The winners studied the captured submarines, but did not save them. From April to June 1946 the ships I-400, I-401 and I-402 were used as targets for firing. As a result of these exercises, three unique ships went to the bottom. Two unfinished boats were dismantled.
Reasons for failure
The Sentoku-class submarines were developed and built longer than they served. In addition, for several months of service, they never made full-fledged campaigns - and did not participate in battles. Thus, a complex and ambitious project did not give any results, except for demonstrating the fundamental capabilities of shipbuilding.
Submarine I-400 on board the American floating base USS Proteus (AS-19), August 29, 1945 Photo Ww2db.com
The main problem of the project, with which other shortcomings and difficulties were directly related, can be considered a mistaken concept. Placing strike aircraft on a submarine can provide some advantages, but it introduces many limitations and difficulties. It is because of this that "Sentoku" turned out to be too large and heavy, as well as difficult to manufacture and operate. In addition, the hypothetical potential was reduced due to the small number of aircraft and ammunition on board, as well as due to the specifics of their use.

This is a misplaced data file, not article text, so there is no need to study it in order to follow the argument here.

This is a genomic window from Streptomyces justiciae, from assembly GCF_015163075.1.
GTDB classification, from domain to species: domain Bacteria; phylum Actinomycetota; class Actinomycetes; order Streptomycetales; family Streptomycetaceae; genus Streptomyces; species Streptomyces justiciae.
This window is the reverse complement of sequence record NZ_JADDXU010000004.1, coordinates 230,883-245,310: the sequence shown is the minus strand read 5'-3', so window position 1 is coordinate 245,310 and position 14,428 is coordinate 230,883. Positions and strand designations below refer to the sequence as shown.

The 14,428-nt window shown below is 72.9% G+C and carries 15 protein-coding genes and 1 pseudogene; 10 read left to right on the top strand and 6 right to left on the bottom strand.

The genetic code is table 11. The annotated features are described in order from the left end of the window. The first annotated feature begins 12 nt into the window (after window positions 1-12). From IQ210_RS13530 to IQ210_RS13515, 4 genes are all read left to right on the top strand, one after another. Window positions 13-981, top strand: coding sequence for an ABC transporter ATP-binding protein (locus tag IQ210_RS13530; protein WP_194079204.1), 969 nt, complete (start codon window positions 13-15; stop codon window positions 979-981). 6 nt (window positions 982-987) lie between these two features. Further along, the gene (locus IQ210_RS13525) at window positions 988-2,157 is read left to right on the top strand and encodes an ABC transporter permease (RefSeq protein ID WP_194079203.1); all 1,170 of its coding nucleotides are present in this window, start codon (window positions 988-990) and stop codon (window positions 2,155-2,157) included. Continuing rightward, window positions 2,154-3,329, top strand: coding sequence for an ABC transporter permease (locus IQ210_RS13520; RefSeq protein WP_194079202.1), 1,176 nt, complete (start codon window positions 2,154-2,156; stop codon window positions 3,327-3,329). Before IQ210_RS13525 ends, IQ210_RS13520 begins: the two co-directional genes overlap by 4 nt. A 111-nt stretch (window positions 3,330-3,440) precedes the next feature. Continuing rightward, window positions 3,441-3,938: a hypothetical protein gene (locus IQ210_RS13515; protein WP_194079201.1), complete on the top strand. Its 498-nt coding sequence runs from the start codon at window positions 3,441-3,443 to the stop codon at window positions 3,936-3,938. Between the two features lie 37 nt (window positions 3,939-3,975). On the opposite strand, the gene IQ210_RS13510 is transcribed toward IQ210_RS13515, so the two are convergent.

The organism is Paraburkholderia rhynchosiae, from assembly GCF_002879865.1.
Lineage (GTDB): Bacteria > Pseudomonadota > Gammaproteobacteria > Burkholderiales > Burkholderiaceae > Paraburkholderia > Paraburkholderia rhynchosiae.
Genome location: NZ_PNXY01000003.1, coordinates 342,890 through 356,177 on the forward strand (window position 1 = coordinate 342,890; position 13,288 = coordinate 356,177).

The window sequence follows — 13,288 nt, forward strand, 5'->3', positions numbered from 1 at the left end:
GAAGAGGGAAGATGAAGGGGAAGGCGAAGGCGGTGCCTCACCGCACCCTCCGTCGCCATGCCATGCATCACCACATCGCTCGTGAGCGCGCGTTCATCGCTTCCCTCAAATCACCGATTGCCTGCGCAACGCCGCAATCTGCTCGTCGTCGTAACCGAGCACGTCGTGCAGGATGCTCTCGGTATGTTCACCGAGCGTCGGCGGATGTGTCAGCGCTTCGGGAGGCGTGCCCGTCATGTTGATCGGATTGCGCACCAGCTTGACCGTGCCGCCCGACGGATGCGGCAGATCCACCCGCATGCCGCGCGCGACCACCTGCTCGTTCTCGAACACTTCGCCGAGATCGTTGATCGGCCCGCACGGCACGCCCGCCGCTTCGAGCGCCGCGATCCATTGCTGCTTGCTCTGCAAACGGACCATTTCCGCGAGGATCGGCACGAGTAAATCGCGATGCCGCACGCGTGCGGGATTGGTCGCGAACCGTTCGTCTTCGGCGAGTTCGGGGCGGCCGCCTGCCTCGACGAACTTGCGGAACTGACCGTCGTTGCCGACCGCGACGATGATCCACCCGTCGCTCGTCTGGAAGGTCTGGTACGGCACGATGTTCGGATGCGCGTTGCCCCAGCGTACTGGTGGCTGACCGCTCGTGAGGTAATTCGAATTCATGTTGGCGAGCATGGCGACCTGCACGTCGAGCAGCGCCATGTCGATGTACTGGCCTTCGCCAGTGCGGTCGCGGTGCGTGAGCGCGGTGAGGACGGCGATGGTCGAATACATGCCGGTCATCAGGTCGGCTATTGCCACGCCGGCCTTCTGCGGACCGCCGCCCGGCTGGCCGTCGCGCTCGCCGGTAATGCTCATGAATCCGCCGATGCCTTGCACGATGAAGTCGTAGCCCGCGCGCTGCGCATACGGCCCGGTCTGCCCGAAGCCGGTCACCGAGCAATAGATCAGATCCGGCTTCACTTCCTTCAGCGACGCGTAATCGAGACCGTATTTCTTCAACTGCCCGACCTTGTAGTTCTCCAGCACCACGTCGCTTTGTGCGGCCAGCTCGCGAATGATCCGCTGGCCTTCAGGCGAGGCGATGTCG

The start of the construction of aircraft carrier submarines coincided with the period when Japan first faced serious resource and industrial capacity shortages. For this reason, the series of 18 boats was reduced several times, and in the end it was possible to build and commission only two aircraft-carrying submarines and one underwater tanker. The combat value of such a "powerful" group was dubious.
The Proteus floating base (only part of the superstructure is visible on the left), submarines I-400 (left) and I-14 (right). Photo Ww2db.com
Finally, in the last months of the war, the Japanese command found itself in an extremely difficult situation. Not having the desired grouping of ships, it tried to carry out decisive and even adventurous operations. However, throwing between different plans led to the fact that a number of operations did not have time to prepare and carry out in time - and the surrender put an end to all plans.
Place in history
Thus, the Sentoku submarines were built on the basis of a dubious concept, were too complex and few in number, and were not used correctly. All this did not allow them to become full-fledged combat units and cause at least some damage to the enemy. On the contrary, I-400 and I-401 helped the American sailors to practice the issues of taking and studying trophies, and also provided shooting training.
However, "Sentoku" found their place in stories - not least because of their failures. They turned out to be the largest, heaviest and most useless submarines of the Second World War.